Impact play, simply put, refers to any form of impact on the body for sexual gratification purposes. Many sexual partners practice impact play the most common way, through spanking, but those who are more experienced will often bring toys into the mix or try a slew of other acts. Impact play is a prevalent kink with a wide umbrella.
Some people prefer various toys, such as whips, floggers, and paddles. Each instrument delivers a different sensation. While it can be tempting to spend money on beautiful black leather BDSM accessories, for those new to the experience, it’s best to start small and use what you have at home. Your hand is the most obvious answer, but even a kitchen spatula can double as a paddle. In addition to saving money, using what you have on you familiarizes you and your partner with where to hit on the body, how hard is comfortable, and what you’re each looking for out of a scene. Are you unsure what a “scene” means? Keep reading. Allure created a glossary of common impact play terms and what they mean. After you brush up on our kinky dictionary, learn how to negotiate with your partner, where it’s safe to hit on the body, and what kink guidelines encourage for post-play etiquette. We spoke to a New York City professional dominatrix and a sex therapist to ensure you have accurate and important information, so you can explore impact play from a place of understanding and confidence.
Common Impact Play Terms and What They Mean
Aftercare: Aftercare is post-play etiquette in which all parties check in on one another to ensure the scene was enjoyable, tend to any bruises as well as emotional needs, and communicate how all parties feel.
BDSM: BDSM stands for bondage, discipline, sadism, and masochism, and is an umbrella term for any kinky play that involves a consensual power exchange.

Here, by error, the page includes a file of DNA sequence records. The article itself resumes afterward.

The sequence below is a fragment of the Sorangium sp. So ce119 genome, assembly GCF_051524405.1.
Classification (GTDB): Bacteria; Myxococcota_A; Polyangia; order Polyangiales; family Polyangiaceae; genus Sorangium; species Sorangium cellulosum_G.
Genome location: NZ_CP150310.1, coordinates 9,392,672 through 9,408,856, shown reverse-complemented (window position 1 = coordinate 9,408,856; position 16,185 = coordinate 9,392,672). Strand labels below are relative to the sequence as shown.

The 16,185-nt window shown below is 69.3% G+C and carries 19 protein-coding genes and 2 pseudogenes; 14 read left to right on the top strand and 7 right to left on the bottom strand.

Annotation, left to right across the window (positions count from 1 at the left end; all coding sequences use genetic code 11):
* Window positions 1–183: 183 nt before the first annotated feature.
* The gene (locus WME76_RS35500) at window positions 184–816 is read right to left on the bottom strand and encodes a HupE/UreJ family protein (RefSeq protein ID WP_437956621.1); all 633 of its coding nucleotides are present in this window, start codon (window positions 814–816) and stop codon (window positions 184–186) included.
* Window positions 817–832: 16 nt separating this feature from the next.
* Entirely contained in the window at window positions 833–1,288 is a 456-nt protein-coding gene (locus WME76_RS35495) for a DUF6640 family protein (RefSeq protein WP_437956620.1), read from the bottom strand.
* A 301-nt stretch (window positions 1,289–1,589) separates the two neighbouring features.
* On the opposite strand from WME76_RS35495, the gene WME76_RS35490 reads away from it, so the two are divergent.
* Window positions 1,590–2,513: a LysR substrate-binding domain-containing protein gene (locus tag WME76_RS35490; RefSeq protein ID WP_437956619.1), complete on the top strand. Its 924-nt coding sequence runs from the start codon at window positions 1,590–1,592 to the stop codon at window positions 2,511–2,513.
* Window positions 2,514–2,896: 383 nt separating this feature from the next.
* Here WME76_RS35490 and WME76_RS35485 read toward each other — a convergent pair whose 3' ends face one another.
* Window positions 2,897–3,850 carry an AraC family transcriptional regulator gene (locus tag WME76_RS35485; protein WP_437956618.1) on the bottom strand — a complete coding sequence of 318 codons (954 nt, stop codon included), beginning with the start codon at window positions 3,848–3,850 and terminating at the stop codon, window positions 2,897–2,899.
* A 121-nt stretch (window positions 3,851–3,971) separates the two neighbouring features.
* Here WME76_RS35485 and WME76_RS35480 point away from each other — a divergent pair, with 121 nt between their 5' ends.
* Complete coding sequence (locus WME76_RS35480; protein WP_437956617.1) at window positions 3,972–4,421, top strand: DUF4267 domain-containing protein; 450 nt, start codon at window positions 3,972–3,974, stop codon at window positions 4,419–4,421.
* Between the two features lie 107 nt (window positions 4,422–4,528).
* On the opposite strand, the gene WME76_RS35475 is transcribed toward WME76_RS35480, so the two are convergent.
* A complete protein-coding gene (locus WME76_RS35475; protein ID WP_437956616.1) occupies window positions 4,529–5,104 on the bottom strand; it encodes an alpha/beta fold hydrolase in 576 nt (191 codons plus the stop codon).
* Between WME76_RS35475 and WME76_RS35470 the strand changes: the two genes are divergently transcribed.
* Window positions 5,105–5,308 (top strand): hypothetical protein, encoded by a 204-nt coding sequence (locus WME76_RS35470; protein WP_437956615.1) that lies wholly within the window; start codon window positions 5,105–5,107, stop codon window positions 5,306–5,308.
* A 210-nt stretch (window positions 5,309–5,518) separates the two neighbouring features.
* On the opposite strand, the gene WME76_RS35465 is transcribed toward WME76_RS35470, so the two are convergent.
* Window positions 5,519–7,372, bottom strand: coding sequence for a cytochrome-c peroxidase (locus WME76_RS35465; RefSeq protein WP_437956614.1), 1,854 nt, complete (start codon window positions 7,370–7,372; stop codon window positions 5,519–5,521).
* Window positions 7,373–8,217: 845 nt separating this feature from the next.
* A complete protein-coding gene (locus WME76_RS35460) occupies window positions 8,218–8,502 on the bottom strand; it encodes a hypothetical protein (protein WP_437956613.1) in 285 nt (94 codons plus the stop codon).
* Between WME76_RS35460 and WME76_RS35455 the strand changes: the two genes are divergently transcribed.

Bondage: Bondage is when one partner (typically the submissive) is tied up by the dominant partner. Bondage is frequently part of impact play, because tying up the submissive, who then consensually can’t move, adds to the thrill of the scene.
Dom drop and sub drop: During a BDSM scene, endorphins and adrenaline run high for all partners. As a result, like a comedown from a drug, both the submissive and dominant partner may experience a comedown immediately after or even a few days later. All parties involved have a responsibility to tend to their partner during their drop.
D/S: D/S stands for dominance and submission. Typically one partner takes on the dominant, or top role. In impact play, this is the person inflicting the spanks or other forms of play. The submissive is the bottom, or the person receiving the impact on their body.
Edge play: Edge play refers to BDSM activities that push the limit of what is considered safe, sane, and consensual. This often refers to activities involving bodily fluids and blood. Single-tail whips are considered a form of edge play as they can draw blood and inflict harm if not used correctly.
Hard limits: Your hard limits are activities that are absolutely off-limits and should be communicated to your partner prior to play.
Kink: A kink refers to any sexual interest that is outside the heterosexual vanilla norm.
Pain slut: Pain sluts are people who enjoy erotic pain.
Play: Play is a word used within the kink community to refer to any erotic activity, from penetrative intercourse to impact play.